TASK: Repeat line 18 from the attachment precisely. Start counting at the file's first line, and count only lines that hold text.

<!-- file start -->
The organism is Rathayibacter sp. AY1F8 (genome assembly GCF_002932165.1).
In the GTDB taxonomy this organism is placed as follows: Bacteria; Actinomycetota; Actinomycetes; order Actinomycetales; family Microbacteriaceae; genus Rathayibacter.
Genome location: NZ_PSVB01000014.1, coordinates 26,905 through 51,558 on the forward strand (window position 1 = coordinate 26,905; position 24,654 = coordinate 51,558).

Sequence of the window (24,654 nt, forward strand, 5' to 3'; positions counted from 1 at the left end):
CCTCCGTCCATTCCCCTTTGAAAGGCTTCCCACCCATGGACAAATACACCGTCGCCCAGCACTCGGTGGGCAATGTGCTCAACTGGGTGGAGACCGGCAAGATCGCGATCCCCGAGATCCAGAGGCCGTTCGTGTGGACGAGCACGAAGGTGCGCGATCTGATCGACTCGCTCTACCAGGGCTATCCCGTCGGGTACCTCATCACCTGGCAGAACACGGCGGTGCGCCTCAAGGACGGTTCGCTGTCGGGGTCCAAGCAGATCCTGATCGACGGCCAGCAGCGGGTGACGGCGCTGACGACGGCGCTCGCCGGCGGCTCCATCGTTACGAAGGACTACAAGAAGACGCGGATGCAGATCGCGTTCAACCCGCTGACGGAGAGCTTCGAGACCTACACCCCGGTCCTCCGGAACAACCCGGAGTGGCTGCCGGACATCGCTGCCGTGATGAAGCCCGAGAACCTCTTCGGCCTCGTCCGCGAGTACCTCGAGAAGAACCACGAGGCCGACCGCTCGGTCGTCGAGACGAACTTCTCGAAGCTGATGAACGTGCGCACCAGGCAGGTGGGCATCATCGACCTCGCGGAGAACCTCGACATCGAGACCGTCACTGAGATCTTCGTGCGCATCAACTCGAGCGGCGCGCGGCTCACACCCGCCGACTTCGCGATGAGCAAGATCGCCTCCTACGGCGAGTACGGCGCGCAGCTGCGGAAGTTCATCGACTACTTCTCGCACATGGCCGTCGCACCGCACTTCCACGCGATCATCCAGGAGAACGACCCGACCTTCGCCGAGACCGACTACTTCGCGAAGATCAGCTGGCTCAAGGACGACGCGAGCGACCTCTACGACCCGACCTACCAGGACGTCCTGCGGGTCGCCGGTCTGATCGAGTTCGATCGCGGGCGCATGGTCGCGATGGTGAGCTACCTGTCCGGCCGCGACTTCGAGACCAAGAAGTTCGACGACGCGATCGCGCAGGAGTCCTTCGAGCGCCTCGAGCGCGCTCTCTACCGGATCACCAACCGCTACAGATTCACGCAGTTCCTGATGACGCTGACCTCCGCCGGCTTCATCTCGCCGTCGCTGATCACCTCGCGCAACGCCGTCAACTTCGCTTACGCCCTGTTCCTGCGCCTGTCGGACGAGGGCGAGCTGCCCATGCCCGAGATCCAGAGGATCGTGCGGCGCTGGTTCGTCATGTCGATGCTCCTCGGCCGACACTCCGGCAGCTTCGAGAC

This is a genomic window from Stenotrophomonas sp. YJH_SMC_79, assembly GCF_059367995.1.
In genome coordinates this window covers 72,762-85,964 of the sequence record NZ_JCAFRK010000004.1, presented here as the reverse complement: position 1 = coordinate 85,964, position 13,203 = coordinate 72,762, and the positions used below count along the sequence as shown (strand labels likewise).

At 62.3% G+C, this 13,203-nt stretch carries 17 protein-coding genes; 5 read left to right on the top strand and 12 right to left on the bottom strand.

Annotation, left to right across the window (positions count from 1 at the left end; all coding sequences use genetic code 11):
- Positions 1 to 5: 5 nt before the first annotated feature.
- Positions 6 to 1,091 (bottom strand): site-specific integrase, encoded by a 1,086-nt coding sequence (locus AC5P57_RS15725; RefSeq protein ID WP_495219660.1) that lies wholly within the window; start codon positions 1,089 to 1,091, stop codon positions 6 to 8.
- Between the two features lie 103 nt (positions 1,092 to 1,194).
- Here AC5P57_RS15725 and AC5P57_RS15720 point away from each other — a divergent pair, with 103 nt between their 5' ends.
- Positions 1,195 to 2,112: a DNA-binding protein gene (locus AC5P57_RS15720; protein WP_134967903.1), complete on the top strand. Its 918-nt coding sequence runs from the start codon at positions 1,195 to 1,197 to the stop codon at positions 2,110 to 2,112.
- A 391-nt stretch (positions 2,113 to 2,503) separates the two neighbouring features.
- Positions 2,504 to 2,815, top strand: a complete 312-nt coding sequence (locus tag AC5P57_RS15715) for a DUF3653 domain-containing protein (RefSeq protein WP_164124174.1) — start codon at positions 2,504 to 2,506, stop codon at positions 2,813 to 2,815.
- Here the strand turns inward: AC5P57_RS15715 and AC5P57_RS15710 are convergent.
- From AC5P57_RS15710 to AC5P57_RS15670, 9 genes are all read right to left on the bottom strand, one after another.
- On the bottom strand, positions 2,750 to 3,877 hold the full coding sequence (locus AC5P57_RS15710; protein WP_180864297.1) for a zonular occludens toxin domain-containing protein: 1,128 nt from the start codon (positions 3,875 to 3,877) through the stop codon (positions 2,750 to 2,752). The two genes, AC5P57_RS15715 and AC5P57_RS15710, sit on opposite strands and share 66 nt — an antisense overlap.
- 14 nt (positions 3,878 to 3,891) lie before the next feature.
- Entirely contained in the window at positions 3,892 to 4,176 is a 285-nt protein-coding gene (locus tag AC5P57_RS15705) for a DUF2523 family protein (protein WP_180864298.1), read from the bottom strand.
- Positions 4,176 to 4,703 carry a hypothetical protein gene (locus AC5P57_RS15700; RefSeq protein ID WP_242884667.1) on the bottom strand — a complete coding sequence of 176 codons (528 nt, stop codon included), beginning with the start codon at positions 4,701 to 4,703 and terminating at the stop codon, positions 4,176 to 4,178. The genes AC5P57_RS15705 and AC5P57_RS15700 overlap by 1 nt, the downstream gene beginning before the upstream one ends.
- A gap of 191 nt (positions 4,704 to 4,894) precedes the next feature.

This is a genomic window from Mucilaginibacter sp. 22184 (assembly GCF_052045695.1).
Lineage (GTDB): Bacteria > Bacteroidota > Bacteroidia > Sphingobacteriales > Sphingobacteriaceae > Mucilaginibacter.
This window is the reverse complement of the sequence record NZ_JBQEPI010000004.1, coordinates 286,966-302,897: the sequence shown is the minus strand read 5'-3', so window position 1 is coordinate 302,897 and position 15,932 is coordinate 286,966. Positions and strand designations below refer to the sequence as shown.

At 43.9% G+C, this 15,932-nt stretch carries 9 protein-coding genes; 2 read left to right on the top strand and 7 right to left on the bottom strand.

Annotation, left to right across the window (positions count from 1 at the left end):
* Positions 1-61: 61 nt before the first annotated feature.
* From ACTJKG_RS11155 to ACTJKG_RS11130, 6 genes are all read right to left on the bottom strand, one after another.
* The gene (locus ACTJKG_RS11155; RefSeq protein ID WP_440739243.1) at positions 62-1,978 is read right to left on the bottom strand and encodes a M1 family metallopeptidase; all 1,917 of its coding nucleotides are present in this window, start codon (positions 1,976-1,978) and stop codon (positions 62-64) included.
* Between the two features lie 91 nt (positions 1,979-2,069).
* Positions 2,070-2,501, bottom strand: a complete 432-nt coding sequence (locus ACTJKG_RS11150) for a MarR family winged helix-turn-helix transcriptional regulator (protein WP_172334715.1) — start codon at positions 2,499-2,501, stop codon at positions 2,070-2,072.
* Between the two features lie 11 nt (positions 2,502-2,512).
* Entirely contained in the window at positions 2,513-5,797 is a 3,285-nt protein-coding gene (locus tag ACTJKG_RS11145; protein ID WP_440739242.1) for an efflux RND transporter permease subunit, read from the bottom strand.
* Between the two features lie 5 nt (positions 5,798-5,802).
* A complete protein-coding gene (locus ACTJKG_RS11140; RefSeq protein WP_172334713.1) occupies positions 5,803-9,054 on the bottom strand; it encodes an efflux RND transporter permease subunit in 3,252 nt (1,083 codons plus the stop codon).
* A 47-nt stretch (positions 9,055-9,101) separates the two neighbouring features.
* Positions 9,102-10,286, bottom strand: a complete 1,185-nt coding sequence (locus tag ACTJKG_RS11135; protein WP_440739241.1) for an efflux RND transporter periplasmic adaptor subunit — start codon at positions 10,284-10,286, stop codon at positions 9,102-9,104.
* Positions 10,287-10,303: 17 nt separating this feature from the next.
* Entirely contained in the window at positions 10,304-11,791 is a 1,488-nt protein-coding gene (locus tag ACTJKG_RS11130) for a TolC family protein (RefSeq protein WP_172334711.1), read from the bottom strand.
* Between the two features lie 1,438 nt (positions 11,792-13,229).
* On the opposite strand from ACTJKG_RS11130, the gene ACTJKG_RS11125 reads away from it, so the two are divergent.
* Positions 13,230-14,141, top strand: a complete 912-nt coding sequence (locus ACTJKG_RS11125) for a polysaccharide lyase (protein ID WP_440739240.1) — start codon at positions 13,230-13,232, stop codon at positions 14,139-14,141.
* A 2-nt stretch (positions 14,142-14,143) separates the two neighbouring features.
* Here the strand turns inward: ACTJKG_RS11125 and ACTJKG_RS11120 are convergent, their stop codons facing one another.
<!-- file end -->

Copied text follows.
- From AC5P57_RS15710 to AC5P57_RS15670, 9 genes are all read right to left on the bottom strand, one after another.